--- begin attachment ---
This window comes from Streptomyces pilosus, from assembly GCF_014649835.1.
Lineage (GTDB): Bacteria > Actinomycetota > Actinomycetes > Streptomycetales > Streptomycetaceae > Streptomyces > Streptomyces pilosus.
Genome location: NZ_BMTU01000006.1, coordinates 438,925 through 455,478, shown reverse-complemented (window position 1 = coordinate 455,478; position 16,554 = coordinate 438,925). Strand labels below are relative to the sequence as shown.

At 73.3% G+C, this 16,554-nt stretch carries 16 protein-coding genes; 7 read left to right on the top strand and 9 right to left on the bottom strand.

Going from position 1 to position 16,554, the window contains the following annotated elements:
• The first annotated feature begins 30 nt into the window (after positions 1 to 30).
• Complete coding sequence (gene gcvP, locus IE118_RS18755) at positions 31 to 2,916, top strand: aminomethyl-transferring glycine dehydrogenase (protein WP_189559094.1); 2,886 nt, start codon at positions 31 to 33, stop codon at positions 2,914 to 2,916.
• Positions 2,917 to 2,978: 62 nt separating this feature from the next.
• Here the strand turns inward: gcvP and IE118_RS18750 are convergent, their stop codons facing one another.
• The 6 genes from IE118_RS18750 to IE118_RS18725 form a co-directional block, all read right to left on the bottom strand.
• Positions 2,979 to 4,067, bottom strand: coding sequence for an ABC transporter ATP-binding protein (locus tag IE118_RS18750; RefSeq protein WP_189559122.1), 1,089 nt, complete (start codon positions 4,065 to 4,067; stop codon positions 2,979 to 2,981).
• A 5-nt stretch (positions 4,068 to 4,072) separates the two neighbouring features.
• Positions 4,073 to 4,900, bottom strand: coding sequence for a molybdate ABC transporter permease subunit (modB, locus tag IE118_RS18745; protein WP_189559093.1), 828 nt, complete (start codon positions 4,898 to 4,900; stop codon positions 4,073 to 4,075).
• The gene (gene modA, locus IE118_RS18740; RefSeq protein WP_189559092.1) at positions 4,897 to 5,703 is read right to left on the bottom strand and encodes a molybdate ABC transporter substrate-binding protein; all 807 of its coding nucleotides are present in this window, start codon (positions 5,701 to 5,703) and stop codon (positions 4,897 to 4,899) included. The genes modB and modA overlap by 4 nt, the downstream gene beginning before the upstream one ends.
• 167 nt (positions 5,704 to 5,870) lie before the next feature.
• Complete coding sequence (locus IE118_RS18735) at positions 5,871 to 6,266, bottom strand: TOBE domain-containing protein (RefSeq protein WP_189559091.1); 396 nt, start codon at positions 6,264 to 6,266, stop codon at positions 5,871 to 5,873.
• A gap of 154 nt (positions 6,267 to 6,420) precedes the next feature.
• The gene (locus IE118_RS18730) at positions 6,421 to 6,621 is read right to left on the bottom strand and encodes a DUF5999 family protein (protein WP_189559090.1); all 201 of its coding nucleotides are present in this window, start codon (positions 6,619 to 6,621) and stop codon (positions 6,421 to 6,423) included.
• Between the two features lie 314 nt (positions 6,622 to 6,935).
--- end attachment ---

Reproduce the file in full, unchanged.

This window comes from Streptomyces pilosus, from assembly GCF_014649835.1.
Lineage (GTDB): Bacteria > Actinomycetota > Actinomycetes > Streptomycetales > Streptomycetaceae > Streptomyces > Streptomyces pilosus.
Genome location: NZ_BMTU01000006.1, coordinates 438,925 through 455,478, shown reverse-complemented (window position 1 = coordinate 455,478; position 16,554 = coordinate 438,925). Strand labels below are relative to the sequence as shown.

At 73.3% G+C, this 16,554-nt stretch carries 16 protein-coding genes; 7 read left to right on the top strand and 9 right to left on the bottom strand.

Going from position 1 to position 16,554, the window contains the following annotated elements:
• The first annotated feature begins 30 nt into the window (after positions 1 to 30).
• Complete coding sequence (gene gcvP, locus IE118_RS18755) at positions 31 to 2,916, top strand: aminomethyl-transferring glycine dehydrogenase (protein WP_189559094.1); 2,886 nt, start codon at positions 31 to 33, stop codon at positions 2,914 to 2,916.
• Positions 2,917 to 2,978: 62 nt separating this feature from the next.
• Here the strand turns inward: gcvP and IE118_RS18750 are convergent, their stop codons facing one another.
• The 6 genes from IE118_RS18750 to IE118_RS18725 form a co-directional block, all read right to left on the bottom strand.
• Positions 2,979 to 4,067, bottom strand: coding sequence for an ABC transporter ATP-binding protein (locus tag IE118_RS18750; RefSeq protein WP_189559122.1), 1,089 nt, complete (start codon positions 4,065 to 4,067; stop codon positions 2,979 to 2,981).
• A 5-nt stretch (positions 4,068 to 4,072) separates the two neighbouring features.
• Positions 4,073 to 4,900, bottom strand: coding sequence for a molybdate ABC transporter permease subunit (modB, locus tag IE118_RS18745; protein WP_189559093.1), 828 nt, complete (start codon positions 4,898 to 4,900; stop codon positions 4,073 to 4,075).
• The gene (gene modA, locus IE118_RS18740; RefSeq protein WP_189559092.1) at positions 4,897 to 5,703 is read right to left on the bottom strand and encodes a molybdate ABC transporter substrate-binding protein; all 807 of its coding nucleotides are present in this window, start codon (positions 5,701 to 5,703) and stop codon (positions 4,897 to 4,899) included. The genes modB and modA overlap by 4 nt, the downstream gene beginning before the upstream one ends.
• 167 nt (positions 5,704 to 5,870) lie before the next feature.
• Complete coding sequence (locus IE118_RS18735) at positions 5,871 to 6,266, bottom strand: TOBE domain-containing protein (RefSeq protein WP_189559091.1); 396 nt, start codon at positions 6,264 to 6,266, stop codon at positions 5,871 to 5,873.
• A gap of 154 nt (positions 6,267 to 6,420) precedes the next feature.
• The gene (locus IE118_RS18730) at positions 6,421 to 6,621 is read right to left on the bottom strand and encodes a DUF5999 family protein (protein WP_189559090.1); all 201 of its coding nucleotides are present in this window, start codon (positions 6,619 to 6,621) and stop codon (positions 6,421 to 6,423) included.
• Between the two features lie 314 nt (positions 6,622 to 6,935).